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Practical test tomorrow
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Practical test tomorrow. Will involve writing a simple class instantiating objects other C++ constructs as practised in the lab sheets to date inheritance and or aggregation. Getting output onto the screen. include the <iostream.h> header file use cout <<

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Practical test tomorrow

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Practical test tomorrow

Practical test tomorrow

  • Will involve writing a simple class

  • instantiating objects

  • other C++ constructs as practised in the lab sheets to date

  • inheritance and or aggregation


Getting output onto the screen

Getting output onto the screen

  • include the <iostream.h> header file

  • use cout <<

  • use additional << to combine multiple elements together eg

    cout << “you entered “ << x;

  • use endl to add newline

    cout << “you entered” << x << endl;


Getting input from the keyboard

Getting input from the keyboard

  • include the <iostream.h> header file

  • declare a variable of a suitable type

    eg int num_in;

  • use cin

    eg cin >> num_in;


Getting input from the keyboard1

Getting input from the keyboard

#include "stdafx.h"

#include <iostream.h>

int main( )

{

int x;

cout << "please enter an integer" << endl;

cin >> x;

cout << "you entered " << x << endl;

return 0;

}


Using a switch statement

Using a switch statement

  • What variable are you going to switch on?

  • What cases will you respond to?

  • Can provide a default case


Using a switch statement1

Using a switch statement

  • Type the skeleton of the switch statement first and compile

  • then flesh it out with cases

  • remember the break statement at the end of each case


Using a switch statement2

Using a switch statement

switch(x)

{

case 1:

//statements here ...

break;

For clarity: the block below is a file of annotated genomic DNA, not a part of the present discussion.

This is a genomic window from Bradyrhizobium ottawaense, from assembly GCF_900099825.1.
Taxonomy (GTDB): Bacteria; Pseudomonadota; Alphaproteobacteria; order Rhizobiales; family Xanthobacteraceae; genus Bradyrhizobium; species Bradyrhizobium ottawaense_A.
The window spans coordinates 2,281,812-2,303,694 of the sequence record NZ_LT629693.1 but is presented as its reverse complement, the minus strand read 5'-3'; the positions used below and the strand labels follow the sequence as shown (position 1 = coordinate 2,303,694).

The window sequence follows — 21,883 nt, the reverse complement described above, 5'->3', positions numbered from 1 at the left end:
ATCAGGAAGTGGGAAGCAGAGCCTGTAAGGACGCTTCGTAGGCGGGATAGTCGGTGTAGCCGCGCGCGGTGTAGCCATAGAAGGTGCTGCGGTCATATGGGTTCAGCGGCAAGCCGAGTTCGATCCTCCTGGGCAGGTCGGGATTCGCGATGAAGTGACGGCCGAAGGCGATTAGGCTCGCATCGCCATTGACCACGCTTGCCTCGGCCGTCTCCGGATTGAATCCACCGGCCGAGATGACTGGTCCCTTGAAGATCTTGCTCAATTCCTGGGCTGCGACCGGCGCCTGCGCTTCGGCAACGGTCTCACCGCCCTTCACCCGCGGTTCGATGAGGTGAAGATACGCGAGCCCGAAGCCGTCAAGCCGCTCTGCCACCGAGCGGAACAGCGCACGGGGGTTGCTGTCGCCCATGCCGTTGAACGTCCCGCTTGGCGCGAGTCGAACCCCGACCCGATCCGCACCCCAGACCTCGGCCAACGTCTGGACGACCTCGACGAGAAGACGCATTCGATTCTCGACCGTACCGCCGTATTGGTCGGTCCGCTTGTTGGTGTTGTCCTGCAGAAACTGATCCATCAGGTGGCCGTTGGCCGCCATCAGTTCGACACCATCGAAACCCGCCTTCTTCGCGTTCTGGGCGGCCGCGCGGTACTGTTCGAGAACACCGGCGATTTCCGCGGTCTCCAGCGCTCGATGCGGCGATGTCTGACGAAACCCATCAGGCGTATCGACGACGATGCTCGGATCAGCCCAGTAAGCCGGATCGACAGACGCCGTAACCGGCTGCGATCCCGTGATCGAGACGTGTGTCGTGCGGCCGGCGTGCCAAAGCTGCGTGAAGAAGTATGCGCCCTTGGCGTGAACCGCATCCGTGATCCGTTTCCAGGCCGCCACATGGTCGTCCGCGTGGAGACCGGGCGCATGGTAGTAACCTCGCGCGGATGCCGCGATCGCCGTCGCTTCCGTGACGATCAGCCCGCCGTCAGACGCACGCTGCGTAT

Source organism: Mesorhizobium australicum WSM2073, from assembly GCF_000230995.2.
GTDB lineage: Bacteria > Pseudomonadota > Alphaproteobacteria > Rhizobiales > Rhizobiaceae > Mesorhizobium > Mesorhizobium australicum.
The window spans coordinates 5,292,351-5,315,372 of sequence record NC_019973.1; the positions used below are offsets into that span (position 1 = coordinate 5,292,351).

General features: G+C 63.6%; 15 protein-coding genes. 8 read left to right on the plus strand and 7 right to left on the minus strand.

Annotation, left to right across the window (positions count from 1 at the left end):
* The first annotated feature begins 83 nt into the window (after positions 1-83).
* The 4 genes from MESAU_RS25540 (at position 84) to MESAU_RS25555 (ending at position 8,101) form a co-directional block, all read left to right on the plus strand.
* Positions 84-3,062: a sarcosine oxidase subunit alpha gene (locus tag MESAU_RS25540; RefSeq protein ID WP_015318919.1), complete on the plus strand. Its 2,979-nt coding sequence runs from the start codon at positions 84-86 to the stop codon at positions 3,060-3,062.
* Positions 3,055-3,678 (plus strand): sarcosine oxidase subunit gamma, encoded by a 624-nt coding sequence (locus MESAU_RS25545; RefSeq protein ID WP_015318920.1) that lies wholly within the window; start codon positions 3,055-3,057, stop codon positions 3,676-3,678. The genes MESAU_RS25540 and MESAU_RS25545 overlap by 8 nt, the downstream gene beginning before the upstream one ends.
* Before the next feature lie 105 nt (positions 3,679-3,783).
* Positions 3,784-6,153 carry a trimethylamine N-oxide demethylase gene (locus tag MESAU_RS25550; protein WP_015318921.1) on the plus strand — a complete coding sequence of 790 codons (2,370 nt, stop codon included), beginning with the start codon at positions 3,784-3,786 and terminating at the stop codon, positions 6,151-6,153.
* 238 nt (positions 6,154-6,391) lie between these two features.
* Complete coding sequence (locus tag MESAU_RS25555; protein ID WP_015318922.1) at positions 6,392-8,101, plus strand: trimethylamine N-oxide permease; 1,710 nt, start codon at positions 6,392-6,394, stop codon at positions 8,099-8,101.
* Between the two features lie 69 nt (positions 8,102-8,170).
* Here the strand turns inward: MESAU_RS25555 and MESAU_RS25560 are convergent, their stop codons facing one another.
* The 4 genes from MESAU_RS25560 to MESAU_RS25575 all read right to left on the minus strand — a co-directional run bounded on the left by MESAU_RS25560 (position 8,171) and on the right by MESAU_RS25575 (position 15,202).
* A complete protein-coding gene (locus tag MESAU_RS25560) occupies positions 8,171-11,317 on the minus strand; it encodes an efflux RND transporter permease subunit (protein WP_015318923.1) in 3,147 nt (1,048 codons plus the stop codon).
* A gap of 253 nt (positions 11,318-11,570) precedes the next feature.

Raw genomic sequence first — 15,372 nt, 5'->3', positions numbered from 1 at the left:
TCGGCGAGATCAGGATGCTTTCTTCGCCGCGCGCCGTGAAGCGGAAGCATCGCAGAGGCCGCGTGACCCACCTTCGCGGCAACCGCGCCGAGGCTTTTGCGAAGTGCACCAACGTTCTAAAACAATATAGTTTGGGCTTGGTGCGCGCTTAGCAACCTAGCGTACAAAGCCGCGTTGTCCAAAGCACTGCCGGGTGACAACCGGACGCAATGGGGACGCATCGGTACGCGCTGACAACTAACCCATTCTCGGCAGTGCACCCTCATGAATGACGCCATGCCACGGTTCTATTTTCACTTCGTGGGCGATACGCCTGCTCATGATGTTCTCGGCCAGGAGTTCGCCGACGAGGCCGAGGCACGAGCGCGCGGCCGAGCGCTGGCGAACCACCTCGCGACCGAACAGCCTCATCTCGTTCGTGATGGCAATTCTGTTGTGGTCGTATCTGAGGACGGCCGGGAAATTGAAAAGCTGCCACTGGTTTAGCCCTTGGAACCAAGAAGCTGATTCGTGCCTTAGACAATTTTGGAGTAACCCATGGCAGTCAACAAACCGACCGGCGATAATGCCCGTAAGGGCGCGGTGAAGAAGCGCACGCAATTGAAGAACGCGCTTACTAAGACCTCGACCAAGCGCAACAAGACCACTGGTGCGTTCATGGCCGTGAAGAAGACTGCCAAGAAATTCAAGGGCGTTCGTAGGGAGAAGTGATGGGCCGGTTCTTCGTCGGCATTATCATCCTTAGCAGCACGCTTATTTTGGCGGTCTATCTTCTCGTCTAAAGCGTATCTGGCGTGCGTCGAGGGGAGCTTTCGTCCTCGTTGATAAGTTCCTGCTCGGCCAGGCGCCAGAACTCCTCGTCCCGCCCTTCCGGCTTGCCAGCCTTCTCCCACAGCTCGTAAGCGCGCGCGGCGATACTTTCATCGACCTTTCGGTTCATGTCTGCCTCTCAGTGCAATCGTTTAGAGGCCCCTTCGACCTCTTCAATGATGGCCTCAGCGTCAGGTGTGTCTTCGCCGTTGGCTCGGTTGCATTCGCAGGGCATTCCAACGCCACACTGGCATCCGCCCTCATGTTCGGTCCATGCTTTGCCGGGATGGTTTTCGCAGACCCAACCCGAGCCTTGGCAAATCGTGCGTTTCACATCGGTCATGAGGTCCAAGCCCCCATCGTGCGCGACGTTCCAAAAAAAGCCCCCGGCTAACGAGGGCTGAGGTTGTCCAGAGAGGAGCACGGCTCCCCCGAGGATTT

case 2:

//statements here ...

break;

default:

//statements here ...

break;

}


Using the switch statement

Using the switch statement

switch(x)

{

case 1:

cout << "you entered 1" << endl;

break;

case 2:

cout << "you entered 2" << endl;

break;

default:

cout << "you didn't enter 1 or 2" << endl;

break;

}


Writing classes

Writing classes

  • Remember the notion of data hiding and encapsulation

  • attributes are usually declared private

  • public set and get methods provided to control access to the attributes

  • class classname

  • {

  • private:

  • public:

  • };


Writing classes1

Writing classes

class classname

{

private:

int x;

public:

void setX(int x_in);

int getX(void);

};


Writing classes2

Writing classes

  • Methods can either be written inline in the class definition...

    class classname

    {

    private:

    int x;

    public:

    void setX(int x_in){x=x_in;}

    int getX(void){return x;}

    };


Writing classes3

Writing classes

  • …or for longer methods, a separate method implementation is usually added after the main() function, using the :: scope resolution operator

    class classname

    {

    private:

    int x;

    public:

    void setX(int x_in);

    int getX(void);

    };

void classname::setX(int x_in)

{

x=x_in;

}

int classname::getX()

{

return x;

}


Writing classes4

Writing classes

class exam

{

private:

int numQuestions;

public:

void setNumQuestions(int num_in);

int getNumQuestions();

};

void exam::setNumQuestions(int num_in)

{

numQuestions=num_in;

}

int exam::getNumQuestions()

{

return numQuestions;

}


Writing functions

Writing functions

int main()

{

exam myExam;

myExam.setNumQuestions(5);

cout << "there are " << myExam.getNumQuestions() << "questions in the exam" << endl;

return 0;

}


Inheritance

Inheritance

  • A class can inherit from another class if the ‘a kind of’ relationship is appropriate - eg a dog is a kind of animal.

  • Use the colon : operator to indicate the base class when declaring your derived class

    class dog: public animal

    {

    };


Good luck for today

Good Luck for today

  • Don’t panic

  • Be methodical - read the question carefully and plan your approach on paper

  • add the minimum framework for your (function, class, method, for-loop etc) and compile it before ‘fleshing it out’. If you run out of time, just leave the empty shell.


Good luck for today1

Good Luck for today

  • Name variables and functions sensibly

  • Use whitespace to make code easy to read

  • Comment where useful but don’t comment things which are obvious


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